Friday is pay day for a lot of families in North Texas, and grocery shopping can take up a big chunk of the budget.
The Grand Prairie Library wants to help with classes teaching families how to stretch their dollars.
“I come from a working family, and we had to stick to a budget. I’ve learned that not everybody, even when they come from a working class family, they never actually stick to a budget,” said Marie Matos, the library service representative who prepares, plans and produces the ‘Sunday Funday’ virtual classes.
“The pandemic kind of brought that out in me. I didn’t realize how much of a baker and a cook I was,” Matos said. “I’m just your regular old folk, at home, thinking about all these things. I can’t be the only one.”
With that thinking, she launched virtual cooking classes from her kitchen. She started back in the summer teaching teenagers how to bake and now hosts the one-hour class focused on meal prep and budgeting.
She encourages those who join her to use what they have on hand, try new recipes and one of her biggest takeaways is to take the initial hit to buy in bulk.
“I get my chicken, and my ground beef and I have it in my freezer and I divvy it up for the week and that minimizes the cost I have over all in the month,” she tells the participants listening and watching over Zoom.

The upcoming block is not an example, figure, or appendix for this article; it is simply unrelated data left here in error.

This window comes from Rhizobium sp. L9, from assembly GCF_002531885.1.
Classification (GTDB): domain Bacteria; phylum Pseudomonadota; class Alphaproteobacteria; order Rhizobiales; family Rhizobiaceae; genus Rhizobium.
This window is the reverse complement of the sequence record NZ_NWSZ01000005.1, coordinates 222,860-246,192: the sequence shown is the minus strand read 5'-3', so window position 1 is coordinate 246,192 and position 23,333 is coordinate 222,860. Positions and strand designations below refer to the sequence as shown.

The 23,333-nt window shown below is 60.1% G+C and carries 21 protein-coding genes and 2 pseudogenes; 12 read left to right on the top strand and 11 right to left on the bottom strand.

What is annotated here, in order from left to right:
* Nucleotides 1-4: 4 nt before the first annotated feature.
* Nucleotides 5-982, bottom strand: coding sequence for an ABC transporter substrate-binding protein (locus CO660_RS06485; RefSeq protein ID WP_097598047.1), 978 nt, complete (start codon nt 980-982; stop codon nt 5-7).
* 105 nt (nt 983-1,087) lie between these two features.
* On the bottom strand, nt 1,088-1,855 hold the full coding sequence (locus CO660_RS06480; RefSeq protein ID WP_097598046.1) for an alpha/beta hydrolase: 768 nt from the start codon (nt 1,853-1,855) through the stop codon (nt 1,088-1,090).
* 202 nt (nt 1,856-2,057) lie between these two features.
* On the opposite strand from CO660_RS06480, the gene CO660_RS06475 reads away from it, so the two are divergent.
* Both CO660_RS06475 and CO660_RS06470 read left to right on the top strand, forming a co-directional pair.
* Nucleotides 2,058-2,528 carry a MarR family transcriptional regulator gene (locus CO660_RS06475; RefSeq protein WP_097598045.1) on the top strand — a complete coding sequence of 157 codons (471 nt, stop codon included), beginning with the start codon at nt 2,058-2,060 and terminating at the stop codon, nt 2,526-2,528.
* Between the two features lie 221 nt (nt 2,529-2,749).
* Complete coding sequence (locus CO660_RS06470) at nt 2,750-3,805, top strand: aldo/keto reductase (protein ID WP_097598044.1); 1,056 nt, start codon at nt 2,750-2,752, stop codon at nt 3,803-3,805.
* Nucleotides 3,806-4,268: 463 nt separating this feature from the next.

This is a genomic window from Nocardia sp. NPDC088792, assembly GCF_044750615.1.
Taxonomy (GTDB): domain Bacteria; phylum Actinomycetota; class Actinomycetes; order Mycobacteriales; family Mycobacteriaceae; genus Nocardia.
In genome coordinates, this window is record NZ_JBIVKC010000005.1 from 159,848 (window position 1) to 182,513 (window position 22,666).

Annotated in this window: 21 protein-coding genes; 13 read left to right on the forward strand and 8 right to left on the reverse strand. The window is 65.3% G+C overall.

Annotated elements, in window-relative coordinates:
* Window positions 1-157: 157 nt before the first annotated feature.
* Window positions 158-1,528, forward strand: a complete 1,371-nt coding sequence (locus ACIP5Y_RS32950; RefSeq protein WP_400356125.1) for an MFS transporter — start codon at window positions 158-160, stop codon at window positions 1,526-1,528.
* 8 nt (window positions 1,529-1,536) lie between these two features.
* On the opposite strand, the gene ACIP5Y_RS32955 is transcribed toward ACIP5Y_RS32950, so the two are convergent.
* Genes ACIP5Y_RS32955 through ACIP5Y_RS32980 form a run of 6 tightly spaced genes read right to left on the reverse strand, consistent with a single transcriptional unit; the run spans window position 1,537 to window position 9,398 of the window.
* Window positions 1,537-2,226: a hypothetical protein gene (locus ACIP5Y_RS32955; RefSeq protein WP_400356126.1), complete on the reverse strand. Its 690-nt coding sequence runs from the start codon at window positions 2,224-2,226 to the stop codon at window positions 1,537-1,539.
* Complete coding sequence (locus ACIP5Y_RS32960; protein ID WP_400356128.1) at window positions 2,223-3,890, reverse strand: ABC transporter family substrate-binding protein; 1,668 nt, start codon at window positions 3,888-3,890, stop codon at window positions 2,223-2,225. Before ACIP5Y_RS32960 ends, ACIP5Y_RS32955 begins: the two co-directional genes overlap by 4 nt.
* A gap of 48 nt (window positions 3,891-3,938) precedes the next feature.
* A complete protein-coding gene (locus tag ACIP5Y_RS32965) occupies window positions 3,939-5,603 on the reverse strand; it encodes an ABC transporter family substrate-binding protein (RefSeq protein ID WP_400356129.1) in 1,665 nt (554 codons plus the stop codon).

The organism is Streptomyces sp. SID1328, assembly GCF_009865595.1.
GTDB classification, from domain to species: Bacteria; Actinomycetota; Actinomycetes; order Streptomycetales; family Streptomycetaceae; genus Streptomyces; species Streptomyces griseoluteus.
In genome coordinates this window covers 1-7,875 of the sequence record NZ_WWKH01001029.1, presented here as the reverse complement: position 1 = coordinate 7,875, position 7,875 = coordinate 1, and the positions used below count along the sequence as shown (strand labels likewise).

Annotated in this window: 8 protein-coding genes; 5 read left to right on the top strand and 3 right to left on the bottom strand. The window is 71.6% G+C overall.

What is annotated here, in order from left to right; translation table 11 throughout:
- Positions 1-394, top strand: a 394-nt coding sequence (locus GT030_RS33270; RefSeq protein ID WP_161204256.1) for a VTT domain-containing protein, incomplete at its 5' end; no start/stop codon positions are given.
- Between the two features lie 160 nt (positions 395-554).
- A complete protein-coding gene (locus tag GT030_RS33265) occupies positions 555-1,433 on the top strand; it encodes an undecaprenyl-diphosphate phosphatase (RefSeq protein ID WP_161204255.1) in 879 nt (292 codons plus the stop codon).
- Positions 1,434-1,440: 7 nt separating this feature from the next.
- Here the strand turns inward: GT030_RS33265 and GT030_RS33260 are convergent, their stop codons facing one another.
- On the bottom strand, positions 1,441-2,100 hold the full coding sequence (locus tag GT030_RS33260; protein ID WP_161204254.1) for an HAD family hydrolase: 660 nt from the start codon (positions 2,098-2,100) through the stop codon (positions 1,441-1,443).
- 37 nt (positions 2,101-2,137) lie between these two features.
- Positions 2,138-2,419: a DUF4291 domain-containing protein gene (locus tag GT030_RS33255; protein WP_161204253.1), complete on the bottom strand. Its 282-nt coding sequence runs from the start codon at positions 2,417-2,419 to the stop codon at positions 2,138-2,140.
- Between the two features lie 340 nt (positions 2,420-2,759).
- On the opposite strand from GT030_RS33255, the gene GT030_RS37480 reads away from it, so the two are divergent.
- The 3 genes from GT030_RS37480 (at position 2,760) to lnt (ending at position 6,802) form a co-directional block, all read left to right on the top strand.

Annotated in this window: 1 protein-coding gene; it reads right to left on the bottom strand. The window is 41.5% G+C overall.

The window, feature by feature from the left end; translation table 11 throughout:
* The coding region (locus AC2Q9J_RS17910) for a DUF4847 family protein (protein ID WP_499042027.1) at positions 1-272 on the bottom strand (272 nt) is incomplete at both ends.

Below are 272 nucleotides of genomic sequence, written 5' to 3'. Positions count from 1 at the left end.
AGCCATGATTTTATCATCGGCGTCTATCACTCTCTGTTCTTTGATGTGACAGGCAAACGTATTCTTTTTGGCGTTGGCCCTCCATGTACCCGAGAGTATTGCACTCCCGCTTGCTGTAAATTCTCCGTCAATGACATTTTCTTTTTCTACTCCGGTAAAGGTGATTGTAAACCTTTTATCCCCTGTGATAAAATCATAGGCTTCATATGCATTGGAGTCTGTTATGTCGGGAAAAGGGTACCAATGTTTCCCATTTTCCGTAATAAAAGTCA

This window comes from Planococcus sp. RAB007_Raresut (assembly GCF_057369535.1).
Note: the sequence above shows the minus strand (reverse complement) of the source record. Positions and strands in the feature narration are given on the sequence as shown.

Matos is not professionally trained in cooking or finance but instead relies on what she learned growing up in Puerto Rico.
“We only go to a big grocery stores once a month. And, we buy all our poultry, all our meats, and then we divide it in the freezer and that way, we can stretch it out and you never feel like you’re struggling really because there’s always food in your house and that’s one less stress you have to worry about. Yeah, you can’t go out to eat but you can make it fun at home,” she said.
Family is how Matos thinks of the group that joins her on Sunday afternoons. She likes when others offer suggestions, cook along with her and just have a conversation.
“Cooking and family almost go hand in hand to me. So when I’m doing these classes, I want people to see, yes, these are tough times and we have to learn to re-adapt but it doesn’t have to be all bad,” Matos said.
She’s learned be to resourceful in her own life, and she believes she’s helping others find clever solutions, too.
“And, I do that by cooking. You may not have a lot but you might have enough to share with those that don’t have anything ,” she said.
From the kitchen in her apartment comes recipes for life.
“It’s as real as it gets. I don’t have it all figured out. Sometimes my recipes go great. Other times, not so great they don’t go quite that great. That is cooking and I learn from my mistakes and next time I won’t do it that way,” she said.